I’m pleased to be hosting a stop on the blog tour for Engn by Simon Kewin! I was really happy to be approached by new e-book only publishers December House and I look forward to seeing what they do in the future! In the meantime, learn more about the mysterious Engn where it all takes place…
Guest Post from Simon Kewin
The Engn Fortress
Engn is both the name of my novel and the name of the city-sized, steam-powered machine where most of the action takes place. When the hero – Finn – first sees it we’re told this:
The track ran off in an unbroken line, from Finn’s feet away to the horizon. He could see grey clouds massing over there, like the bulk and peaks of another mountain range. At one point the clouds formed a sharp funnel down to the ground, as if they were being sucked out of the sky. He had never seen anything like it. He wiped his eyes and looked again. Now he could make out buildings beneath the funnel, a great clutter of misshapen blocks, with chimneys of different heights reaching up. A plume of grey smoke poured from the tallest chimney, widening into the delta that merged with the clouds. The whole sky was being made there; a sky of smoke from the chimneys of Engn. … Here and there, bars of sun through the clouds picked out the distant scene with white spotlights, glistening off metal towers and wheels nearly as high as the chimneys. It stretched all across the horizon: an entire, artificial mountain-range of machinery.
I made this great and terrible machine the focal-point of the novel for several reasons. First off, it just seemed cool. If you’ve ever stood beside a really big steam engine in full flow you’ll know how impressive they are. All that wheezing and pumping makes them seem alive. They’re like some breathing metal beast with their gleaming black steel and billowing steam. So I got to thinking how neat it would be to scale that up to the epic scale of Engn – a machine so big no-one even knows what all the parts of it do any more (or do they? Don’t want to give the game away.) I couldn’t resist the idea of this great machine with all its mysteries and hidden secrets.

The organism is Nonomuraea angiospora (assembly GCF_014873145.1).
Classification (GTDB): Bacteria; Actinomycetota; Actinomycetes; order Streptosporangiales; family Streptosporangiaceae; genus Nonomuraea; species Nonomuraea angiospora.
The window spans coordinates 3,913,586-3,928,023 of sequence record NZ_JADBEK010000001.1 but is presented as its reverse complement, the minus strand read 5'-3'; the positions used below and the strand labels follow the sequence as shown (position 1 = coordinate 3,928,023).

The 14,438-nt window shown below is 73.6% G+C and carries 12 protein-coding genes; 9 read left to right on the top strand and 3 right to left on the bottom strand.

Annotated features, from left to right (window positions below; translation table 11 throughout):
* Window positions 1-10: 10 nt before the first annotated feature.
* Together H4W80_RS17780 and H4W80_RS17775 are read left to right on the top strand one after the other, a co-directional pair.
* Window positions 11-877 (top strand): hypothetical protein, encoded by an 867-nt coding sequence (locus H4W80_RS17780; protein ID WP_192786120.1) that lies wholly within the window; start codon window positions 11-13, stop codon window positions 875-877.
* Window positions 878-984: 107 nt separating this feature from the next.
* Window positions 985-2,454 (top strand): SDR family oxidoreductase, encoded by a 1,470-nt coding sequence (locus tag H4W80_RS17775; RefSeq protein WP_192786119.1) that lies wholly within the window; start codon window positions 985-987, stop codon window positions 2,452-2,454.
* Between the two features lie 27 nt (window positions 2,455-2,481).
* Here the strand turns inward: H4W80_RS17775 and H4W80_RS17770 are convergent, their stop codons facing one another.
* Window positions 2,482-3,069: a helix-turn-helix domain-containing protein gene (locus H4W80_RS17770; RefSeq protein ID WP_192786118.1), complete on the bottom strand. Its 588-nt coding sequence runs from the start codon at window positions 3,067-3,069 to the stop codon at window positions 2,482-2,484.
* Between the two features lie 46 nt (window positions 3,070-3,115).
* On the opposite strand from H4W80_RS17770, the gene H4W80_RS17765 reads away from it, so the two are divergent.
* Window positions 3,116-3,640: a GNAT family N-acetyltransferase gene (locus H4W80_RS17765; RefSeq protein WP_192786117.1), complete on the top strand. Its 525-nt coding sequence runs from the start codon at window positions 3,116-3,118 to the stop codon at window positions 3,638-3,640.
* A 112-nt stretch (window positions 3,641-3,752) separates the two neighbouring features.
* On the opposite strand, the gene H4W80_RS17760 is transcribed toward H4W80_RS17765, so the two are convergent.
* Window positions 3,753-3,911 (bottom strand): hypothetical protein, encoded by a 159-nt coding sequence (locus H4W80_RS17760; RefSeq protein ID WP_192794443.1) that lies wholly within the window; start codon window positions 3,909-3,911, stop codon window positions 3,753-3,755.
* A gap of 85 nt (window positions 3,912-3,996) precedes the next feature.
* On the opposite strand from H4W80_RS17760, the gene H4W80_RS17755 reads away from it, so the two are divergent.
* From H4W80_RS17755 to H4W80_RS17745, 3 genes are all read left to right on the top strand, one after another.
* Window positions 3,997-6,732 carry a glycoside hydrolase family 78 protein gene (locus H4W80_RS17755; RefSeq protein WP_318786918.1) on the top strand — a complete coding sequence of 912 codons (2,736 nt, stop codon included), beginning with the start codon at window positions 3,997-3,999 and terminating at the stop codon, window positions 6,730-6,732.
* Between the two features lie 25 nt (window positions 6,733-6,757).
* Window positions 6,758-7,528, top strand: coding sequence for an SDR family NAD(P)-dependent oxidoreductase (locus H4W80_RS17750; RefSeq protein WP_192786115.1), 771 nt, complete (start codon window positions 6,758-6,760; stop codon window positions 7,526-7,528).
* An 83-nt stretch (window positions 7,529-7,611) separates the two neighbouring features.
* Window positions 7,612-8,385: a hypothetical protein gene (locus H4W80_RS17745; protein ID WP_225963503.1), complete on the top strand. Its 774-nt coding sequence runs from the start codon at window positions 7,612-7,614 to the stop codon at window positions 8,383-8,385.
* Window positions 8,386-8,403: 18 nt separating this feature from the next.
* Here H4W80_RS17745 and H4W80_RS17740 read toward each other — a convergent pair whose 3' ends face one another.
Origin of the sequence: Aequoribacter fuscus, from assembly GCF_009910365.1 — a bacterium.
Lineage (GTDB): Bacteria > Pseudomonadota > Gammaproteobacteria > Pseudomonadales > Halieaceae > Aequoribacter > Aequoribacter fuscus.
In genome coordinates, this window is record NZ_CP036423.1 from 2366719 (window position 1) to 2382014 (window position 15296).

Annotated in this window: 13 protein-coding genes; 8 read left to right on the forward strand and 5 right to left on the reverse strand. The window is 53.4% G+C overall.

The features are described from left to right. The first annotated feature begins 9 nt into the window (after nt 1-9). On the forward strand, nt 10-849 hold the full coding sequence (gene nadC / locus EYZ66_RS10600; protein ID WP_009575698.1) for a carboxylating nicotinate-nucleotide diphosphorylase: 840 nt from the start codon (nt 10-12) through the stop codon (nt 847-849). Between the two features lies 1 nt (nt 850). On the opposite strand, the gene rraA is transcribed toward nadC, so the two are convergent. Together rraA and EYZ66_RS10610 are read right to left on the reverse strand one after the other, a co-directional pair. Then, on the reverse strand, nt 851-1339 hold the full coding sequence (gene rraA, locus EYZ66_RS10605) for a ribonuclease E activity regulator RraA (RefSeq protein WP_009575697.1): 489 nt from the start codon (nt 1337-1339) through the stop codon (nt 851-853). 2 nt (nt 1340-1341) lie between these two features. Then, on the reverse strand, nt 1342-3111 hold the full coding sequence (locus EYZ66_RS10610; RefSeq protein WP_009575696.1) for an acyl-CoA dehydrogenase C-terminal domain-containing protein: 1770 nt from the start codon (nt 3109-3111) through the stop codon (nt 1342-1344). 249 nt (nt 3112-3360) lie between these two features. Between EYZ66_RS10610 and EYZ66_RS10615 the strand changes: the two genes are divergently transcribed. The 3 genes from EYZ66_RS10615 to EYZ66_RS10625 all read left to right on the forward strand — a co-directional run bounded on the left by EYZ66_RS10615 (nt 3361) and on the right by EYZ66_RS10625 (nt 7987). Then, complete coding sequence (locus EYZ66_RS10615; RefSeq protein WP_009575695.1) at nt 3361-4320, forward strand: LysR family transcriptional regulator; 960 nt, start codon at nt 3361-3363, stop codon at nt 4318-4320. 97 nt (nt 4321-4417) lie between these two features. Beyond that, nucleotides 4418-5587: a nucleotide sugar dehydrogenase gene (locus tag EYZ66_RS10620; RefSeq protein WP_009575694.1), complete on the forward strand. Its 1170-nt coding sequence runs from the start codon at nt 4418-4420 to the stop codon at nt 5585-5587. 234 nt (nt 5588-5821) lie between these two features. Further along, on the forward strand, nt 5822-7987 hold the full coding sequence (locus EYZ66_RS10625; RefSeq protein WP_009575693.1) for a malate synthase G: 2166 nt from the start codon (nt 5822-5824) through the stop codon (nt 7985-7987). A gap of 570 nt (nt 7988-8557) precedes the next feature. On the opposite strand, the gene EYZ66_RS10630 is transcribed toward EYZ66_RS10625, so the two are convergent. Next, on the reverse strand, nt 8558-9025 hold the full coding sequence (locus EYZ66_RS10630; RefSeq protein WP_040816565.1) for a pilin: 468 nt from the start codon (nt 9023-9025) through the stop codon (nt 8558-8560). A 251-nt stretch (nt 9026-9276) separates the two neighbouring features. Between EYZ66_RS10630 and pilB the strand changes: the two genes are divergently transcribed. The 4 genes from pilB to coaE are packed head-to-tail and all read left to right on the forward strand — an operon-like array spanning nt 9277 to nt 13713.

As well as Engn being a fun setting I figured it would also give me lots of scope for danger and adventure. Again, without giving anything away, Finn learns this pretty quickly. Engn provides an endless array of machinery for him to puzzle over, climb, fall off, get lost within. The really interesting part of any novel is what goes on in the characters’ heads, of course. But, given that you need a setting, you might as well make it an exciting one.
I also simply liked the notion that the machinery is so vast and incomprehensible. Partly that’s a fun idea on its own and partly I think it works on a metaphorical level. Engn is a symbol for … well, I’ll leave that up to the reader to decide. I had a definite meaning in mind when I wrote the novel, but I was very conscious that another person might read Engn in a different way. Or might just see the book as a fun adventure, nothing more. I think both those responses are completely fine and dandy. My only hope is that anyone picking up the book finds it an enjoyable and intriguing read…
Release: 15 July 2013
Publisher: December House
Finn’s childhood in the valley is idyllic, but across the plains lies a threat. Engn is an ever-growing steam- powered fortress, that needs a never-ending supply of workers. Generation after generation have been taken away, escorted into its depths by the mysterious and terrifying Ironclads, never to return.
The Masters of Engn first take Finn’s sister, then his best friend, Connor. He thinks he, at least, is safe – until the day the ironclads come to haul him away.
Yet all is not lost, Finn has a plan. In the peace of the valley he and Connor made a pact. A promise to join the mythical Wreckers and end Engn’s tyranny.
But now on his own, lost and thwarted in the vastness of Engn, Finn begins to have doubts. Is Connor really working to destroy Engn? Or has he become part of the machine?
About Simon Kewin:
Simon was born and raised on the misty Isle of Man, but now lives and works deep in rural England. He divides his time between writing SF/fantasy fiction and computer software. He has had around fifty short stories published in a variety of magazines and anthologies, along with a similar number of poems. He has a degree in English Literature from the Open University.
He is currently learning to play the electric guitar. It’s not going that well, frankly.
He lives with Alison, their two daughters Eleanor and Rose, and a black cat called Morgan to which he is allergic.